melkor Level 01
  • Member since Mar 23rd 2020
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Posts by melkor

    I may not have been clear before when I stated that we should not discuss politics openly, I meant specifically on this website we shouldn't discuss much of it because this is more of an educational website of a community learning about it and discussing politics could be actively determinal to that goal. But I am aware that Epicureans may be politically aware and not apolitical, rather, they typically advise against pursuing a career in politics. I wasn't trying to say that you were saying we should avoid being openly political in any sense.

    I appreciate the responses, it's made my perspective more clear. I am political, and they are in part guided by my pursuit of pleasure, but I don't believe Epicurus would necessarily agree or follow my own personal views, more likely he would tell me to continue to pursue pleasure and reject ridiculous superstitions.

    Thanks for the reference material. I understand more so that the largest issue is trying to use Epicurus as a justification for modern political opinions, but we are allowed to be political in our own way but not usually discuss it or be very open about it. I am personally very staunchly political and have been for a number of years and have only grown more strongly so in recent events and appreciate discussing politics with people but for the sake of this forum I will avoid it as to not bring down this site. So I will not bring specific politics here.

    My highest ideal in life is still pleasured, and I want to pursue pleasure in life and believe it is the end of life. My political views reflect that, but I don't necessarily need to use Epicureanism for advocating it, I suppose. However, an Epicurean could still be a libertarian or a liberal or a conservative or a Marxist or anything else of that nature?

    Thanks for the clarification. I think then the only issue with me is that I would consider myself a follower of certain political ideologies that are grounded in my wanting for more humans to achieve pleasure. What is the classical Epicurean stance on political positions? Is it simply left to the individual, and we are not to discuss or change society? I do not believe in the "higher and lower" pleasures idea, but I do welcome legislation that seems to favor more pleasure and reject those that advocate pain of sort to humans or animals.

    If you don't mind me asking, what is the ultimate difference between a classical Epicurean and a Neo-Epicurean? I almost sometimes feared that I might have made some Neo-Epicurean remarks but then again I am not entirely sure. I know that I try to stay as close to what Epicurus said as much as possible but I can't accept every single thing since we've made advancements in modern physics and cosmology that put his original cosmological models into question (for example, whether the universe is infinitely old or whether something equivalent to "The Swerve" happened).

    Thank you for the link! I had never before linked the principles of Epicureanism to Tolkien's works before, mainly because I knew he was so devout in Catholicism, not to mention (apparently) explicitly rejecting materialism for idealism and his works reflected that.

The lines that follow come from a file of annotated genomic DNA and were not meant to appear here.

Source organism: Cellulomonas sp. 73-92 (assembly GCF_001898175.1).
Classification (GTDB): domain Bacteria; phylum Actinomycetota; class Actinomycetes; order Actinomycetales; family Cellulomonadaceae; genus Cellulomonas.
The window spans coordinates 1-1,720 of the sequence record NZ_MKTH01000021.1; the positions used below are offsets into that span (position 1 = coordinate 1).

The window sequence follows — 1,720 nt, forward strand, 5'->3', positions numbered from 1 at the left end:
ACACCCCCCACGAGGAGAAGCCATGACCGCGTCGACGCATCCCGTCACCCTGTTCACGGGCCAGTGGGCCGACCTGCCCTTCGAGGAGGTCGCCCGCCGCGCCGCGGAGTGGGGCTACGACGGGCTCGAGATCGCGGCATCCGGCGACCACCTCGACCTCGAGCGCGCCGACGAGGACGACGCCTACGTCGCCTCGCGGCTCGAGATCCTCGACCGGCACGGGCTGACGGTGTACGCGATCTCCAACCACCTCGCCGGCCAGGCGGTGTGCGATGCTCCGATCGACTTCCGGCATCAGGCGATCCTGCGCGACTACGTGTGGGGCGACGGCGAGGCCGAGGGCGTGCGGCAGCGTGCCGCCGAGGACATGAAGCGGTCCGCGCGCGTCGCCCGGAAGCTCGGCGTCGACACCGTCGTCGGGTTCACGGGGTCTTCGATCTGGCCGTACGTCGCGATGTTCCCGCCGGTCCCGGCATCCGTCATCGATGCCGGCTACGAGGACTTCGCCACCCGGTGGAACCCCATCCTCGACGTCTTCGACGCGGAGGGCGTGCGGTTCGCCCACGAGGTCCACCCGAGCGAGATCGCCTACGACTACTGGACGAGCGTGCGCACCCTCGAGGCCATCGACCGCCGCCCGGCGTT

Thank you! Yes sometimes I write very fast and I struggle to properly complete the sentence in my mind before it is written through my fingers and onto the screen. To (hopefully) clarify, I believe that the senses are reliable sources of information, and when they appear wrong it is because we are misinterpreting them through reason. Therefor, we must learn to interpret the senses correctly if we are to distinguish between what is real and what is an illusion. It is reasoning that allows us also to think more precisely about existence and philosophy, and also what allows us to develop mathematics and logic - tools for understanding reality. But the ultimate purpose for reason and tools of reason like mathematics is to live a pleasurable life. If that makes sense!

    This is a very interesting project - I feel like I could add on more and more for a while but here are the more broad overviews of my personal Epicurean philosophy

    1. The God(s) do not exist but if they did, they do not interfere with human affairs and thus we don't have to worry about them at all. I do not personally believe that humans were created by any supernatural forces or designers, we are in fact products of nature, experiments over billions of years of development and evolutions as Lucretius correctly pointed out. We are fundamentally made up of matter, and matter fills the universe in the void. The entire universe from how I see it is essentially made up of matter and energy (two sides of the same coin according to Relativity) and the laws of physics dictate the movement and arrangements of matter. It may create stars, planets, asteroids, and much more, including human beings. We are simply a configuration of matter as dictated by the laws of physics and chemistry. Whether the universe or matter has a beginning is still a mystery, but we know the universe evolves from different states, as the Big Bang Theory predicts, the universe was at one point very condensed and hot but has become wide and cold.